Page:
Cory Doctorow came over to Budapest at the invitation of the Center for Media, Data and Society of Central European University to speak on policing computers and other issues. In the course of a fascinating interview with me, he shared a slew of observations on a great many issues, many of which I’ll be presenting in subsequent articles. To begin with, though, here are his thoughts on where self-publishing has got to, and what the whole Amazon-Hachette spat reveals about the impact of DRM on the market.
The most important thing that self-publishing does isn’t merely enriching the people who succeed in self-publishing. It’s changing the bottom line and lowest offer you can get from traditional publishing. For me as someone involved in traditional publishing, every Hugh Howey is a floor on the worst deal any publisher can offer me, because it has to be better than the deal Hugh Howey got multiplied by the chance that I might be the next Hugh Howey. So that’s hugely important.
Where this ties into copyright, is that in the name of preventing piracy, we’re making it harder to be the next Hugh Howey. We’re making it harder to start a self-publishing venture, whether that’s VATMOSS or things like increased liability for people like Lulu or Amazon or BookBay who allow people to upload their books, where we’re saying maybe they should make sure it doesn’t infringe copyright, which is an impossible task. If we make it the rule, then only Amazon and a few others will be able to do it, and they’ll effectively become the publishers. They’ll have the same deal, you need a multiplicity of services. And my books have shown up on Google Play and Amazon in pirated editions. As near as I can tell, they haven’t sold any copies, but they’ve shown up there. In order to protect my interests, we’re going to make it harder for anyone to go into business competing with Amazon on ebooks, [which] fucks me not because I self-publish, but because I’m with a regular publisher, and I rely on the self-publishers to keep the regular publishers honest.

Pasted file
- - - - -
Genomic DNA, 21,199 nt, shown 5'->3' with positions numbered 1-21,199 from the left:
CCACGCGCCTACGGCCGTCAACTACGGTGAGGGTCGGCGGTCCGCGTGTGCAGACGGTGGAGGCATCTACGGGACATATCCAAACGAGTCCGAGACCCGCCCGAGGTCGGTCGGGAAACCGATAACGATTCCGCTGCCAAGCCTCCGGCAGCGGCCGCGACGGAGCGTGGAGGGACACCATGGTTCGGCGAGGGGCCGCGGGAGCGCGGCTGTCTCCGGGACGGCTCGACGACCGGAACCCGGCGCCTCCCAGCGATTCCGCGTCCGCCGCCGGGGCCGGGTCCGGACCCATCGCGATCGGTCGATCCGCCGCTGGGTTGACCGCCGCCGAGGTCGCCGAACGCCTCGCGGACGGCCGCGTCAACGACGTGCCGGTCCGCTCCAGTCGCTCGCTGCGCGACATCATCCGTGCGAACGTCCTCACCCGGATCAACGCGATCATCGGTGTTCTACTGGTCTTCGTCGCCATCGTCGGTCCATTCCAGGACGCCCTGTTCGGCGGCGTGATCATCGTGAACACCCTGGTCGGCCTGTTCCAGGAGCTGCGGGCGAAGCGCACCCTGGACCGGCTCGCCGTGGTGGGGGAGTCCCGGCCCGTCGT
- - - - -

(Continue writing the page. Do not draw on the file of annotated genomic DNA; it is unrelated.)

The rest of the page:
In terms of DRM in publishing, the major impact we just saw, which is with Hachette, is that it makes it much more expensive for readers to defect from Amazon if Amazon and a publisher fall out. People used to say it’s unthinkable: The Big Five are not going to fall out with Amazon. Of course the Big Five are going to fall out with Amazon. Amazon is a publisher: Amazon competes directly with them.
The last novel I had, Homeland, hit the bestseller list in the first week. I was in 23 cities in 25 days. I’d see friends, and they’d say: How’s the new book doing? I’d say: It’s on the bestseller list! They’d say: Great, how many copies have you sold? I’d say: Ask me in 6 months. We’ll know in 180 days. Amazon knows now. They know who’s buying it, where they are, what other books they’re buying. They have competitive intelligence for their publishing arm that Macmillan will not get for another 180 days, most of which it will not get at all.
Of course there will be fallings-out between Amazon and the publishers. DRM locks readers to Amazon’s platform. You could imagine that Hachette could have changed the calculus of Amazon by saying: For so long as our books are not available on Amazon, all our books are available everywhere else, half price, and here’s a tool that will convert all your books to Kobo books. Amazon has spent a lot of money acquiring those customers. It does not want those customers to defect to someone else’s platform. And as Jeff Bezos has always said: Your margin is my opportunity. Kobo would love to have Amazon’s customers inside its gates. But for Hachette’s insistence on putting DRM everywhere, they might have been able to get Amazon to settle on much better terms much more quickly, and for the benefit of all their writers. Meanwhile, it’s pretty clear that DRM doesn’t stop anyone from pirating books.
Those are the two big publishing questions. As an artist, I think the much bigger question is that when you make it illegal to tell people how their devices work, or the ways in which they can be broken by other people, then you put them at grave risk of someone else doing something else with their devices. Our ebook readers are also a microphone, a camera; it’s seen you in the toilet; it’s seen your kids in the bathtub. It knows who all your friends are, and where you are, and how to log into your bank account. Even if you believe that it might harm J.K. Rowling’s ability to monetize her books, you ought to be able to know what it’s doing; but of course I don’t think it does jeopardize that in any way.